51 Comments

Dead on. Let's face it, point 2 has the most power to influence positions and choices. We'll have to change human nature before we can cleanup science.

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Mar 24·edited Mar 24

Framing this as a food fight is interesting if somewhat questionable. The lab leak theory is the more likely explanation than zoonotic release based on the incredible improbability of rapid evolution that it deserves serious consideration. How many serious virologists and evolutionary biologists WITHOUT a funding mechanism dependent on not questioning the status quo within the university biological research structures are there? Beyond a few loud trolls on the lab leak side, I can think of no research scientists there who have acted like children who've had their all day suckers taken by a bully. Overtly liberal/progressive scientists in more than one sphere have exposed their lack of interest in Ratio decidendi or reason in defending their positions. You are a bright spot in an otherwise nearly barren desert of reasoned discourse. Kulldorff, Batacharya, Eric and Bret Weinstein, Iaonnidis, McCullough and many other scientists are now dissident in their desire for truth and most would not consider themselves conservative.

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If one mentions factors counter to a narrative, one is supporting the wrong side, is the logic (dialectic) currently being pushed.

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Mann owes $400k to a Canadian widow that he is not paying up. Disgrace to the Profession indeed.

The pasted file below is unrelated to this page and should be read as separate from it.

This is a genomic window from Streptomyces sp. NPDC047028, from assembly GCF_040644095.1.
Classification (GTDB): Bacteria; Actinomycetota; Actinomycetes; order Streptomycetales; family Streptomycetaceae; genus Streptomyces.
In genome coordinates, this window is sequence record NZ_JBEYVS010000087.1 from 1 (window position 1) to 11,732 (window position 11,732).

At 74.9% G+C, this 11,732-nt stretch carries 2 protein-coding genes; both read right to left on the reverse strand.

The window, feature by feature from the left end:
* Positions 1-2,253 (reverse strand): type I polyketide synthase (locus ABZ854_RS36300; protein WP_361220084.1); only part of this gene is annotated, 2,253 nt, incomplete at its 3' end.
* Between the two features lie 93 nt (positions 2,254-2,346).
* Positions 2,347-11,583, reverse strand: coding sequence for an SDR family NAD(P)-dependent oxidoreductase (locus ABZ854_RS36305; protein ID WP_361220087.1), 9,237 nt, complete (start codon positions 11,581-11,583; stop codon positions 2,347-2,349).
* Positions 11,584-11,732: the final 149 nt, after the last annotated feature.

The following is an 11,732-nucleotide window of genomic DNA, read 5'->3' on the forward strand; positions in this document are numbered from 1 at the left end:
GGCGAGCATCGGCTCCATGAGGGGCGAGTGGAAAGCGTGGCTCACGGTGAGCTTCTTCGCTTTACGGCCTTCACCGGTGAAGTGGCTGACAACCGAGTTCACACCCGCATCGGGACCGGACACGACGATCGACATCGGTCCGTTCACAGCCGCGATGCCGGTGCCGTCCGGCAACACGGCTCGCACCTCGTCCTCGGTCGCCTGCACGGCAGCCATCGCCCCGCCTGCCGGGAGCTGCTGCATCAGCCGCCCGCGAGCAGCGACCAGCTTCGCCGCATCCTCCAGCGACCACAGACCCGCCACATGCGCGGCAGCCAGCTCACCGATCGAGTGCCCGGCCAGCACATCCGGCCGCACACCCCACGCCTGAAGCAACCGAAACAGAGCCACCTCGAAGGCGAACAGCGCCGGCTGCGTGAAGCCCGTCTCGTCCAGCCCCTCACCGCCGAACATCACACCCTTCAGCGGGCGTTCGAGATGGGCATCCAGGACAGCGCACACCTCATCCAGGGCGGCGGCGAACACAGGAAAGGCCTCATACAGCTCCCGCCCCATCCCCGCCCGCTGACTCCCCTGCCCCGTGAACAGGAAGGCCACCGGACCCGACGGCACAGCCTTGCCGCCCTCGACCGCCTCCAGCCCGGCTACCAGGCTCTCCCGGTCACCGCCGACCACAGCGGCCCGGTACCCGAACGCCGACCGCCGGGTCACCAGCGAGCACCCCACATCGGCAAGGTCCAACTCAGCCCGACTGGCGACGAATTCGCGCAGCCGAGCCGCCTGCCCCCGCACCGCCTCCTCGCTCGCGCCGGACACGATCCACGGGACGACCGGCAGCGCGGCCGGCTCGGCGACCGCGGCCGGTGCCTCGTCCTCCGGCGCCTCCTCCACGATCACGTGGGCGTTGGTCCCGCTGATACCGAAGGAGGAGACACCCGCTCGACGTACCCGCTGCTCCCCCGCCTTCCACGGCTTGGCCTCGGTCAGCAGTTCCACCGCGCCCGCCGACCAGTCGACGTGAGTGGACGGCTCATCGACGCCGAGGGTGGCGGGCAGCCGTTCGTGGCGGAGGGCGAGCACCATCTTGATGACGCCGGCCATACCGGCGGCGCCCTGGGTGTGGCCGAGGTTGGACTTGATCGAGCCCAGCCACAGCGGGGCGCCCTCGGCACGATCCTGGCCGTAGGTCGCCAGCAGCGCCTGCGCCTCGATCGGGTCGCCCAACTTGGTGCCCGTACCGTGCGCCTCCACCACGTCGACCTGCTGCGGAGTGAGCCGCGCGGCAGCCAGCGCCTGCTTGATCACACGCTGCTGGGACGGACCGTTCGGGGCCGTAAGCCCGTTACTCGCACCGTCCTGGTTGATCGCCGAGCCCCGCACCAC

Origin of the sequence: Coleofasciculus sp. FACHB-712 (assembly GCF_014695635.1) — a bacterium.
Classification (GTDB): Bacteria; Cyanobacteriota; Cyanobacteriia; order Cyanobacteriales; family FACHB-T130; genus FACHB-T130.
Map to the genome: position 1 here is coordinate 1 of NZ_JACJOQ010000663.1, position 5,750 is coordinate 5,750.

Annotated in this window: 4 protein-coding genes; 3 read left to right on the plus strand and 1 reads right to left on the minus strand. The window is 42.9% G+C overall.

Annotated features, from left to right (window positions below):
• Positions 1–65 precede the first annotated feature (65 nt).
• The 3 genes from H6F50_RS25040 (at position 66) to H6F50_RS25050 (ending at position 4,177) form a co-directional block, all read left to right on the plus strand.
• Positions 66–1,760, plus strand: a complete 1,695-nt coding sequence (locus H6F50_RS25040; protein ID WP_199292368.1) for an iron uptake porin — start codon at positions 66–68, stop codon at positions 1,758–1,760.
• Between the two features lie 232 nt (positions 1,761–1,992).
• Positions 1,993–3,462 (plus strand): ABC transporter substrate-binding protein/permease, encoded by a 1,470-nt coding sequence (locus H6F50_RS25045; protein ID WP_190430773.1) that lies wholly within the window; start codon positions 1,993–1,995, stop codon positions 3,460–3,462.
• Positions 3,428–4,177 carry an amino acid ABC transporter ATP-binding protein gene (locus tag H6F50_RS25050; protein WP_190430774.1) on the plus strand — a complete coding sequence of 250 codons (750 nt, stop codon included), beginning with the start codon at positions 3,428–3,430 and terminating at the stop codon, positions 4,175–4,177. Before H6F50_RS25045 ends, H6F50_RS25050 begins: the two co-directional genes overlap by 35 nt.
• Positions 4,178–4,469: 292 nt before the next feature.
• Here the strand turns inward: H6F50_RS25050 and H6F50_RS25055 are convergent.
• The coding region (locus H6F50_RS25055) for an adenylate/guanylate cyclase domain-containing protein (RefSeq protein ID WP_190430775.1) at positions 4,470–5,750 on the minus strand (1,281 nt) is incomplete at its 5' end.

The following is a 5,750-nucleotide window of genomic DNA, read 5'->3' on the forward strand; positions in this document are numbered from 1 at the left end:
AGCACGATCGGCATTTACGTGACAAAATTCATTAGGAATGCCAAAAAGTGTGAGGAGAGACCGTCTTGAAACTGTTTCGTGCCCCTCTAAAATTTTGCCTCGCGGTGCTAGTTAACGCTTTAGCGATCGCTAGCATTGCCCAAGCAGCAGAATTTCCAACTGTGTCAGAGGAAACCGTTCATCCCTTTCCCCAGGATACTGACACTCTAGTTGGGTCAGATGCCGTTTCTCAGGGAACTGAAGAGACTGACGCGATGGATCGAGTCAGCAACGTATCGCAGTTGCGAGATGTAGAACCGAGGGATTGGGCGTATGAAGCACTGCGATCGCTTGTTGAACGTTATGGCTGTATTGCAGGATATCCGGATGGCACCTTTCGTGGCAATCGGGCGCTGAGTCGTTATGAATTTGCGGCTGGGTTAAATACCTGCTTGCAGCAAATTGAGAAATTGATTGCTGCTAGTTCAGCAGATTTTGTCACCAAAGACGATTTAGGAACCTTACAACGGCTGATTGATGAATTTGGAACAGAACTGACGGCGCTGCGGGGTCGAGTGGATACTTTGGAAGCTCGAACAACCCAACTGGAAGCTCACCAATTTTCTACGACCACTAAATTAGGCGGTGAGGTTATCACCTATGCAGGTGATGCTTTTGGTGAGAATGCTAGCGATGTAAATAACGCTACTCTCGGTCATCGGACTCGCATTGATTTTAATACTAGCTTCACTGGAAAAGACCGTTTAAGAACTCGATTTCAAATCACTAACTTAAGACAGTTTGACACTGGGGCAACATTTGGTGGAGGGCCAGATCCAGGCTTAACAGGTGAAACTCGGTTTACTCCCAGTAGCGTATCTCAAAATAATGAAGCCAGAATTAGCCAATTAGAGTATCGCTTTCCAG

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I especially like Footnote #5.

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When trying to sort the true from the false, it is absolutely essential to live, breathe and die by the following motto:

"In God we trust. All others bring data."

Ad hominem attacks are not data. Guilt by association is not data. Character assassination is not data. Those who peddle ad hominem attacks, guilt by association and character assassination are not seekers after truth. They are bottom feeders pandering to the worst in human nature.

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Mar 18Liked by Roger Pielke Jr.

Roger, your experiences over the last decade gives you a right to write about these issues. You are gracious, when no one would blame you if you weren’t. Thank you for your example, your erudition.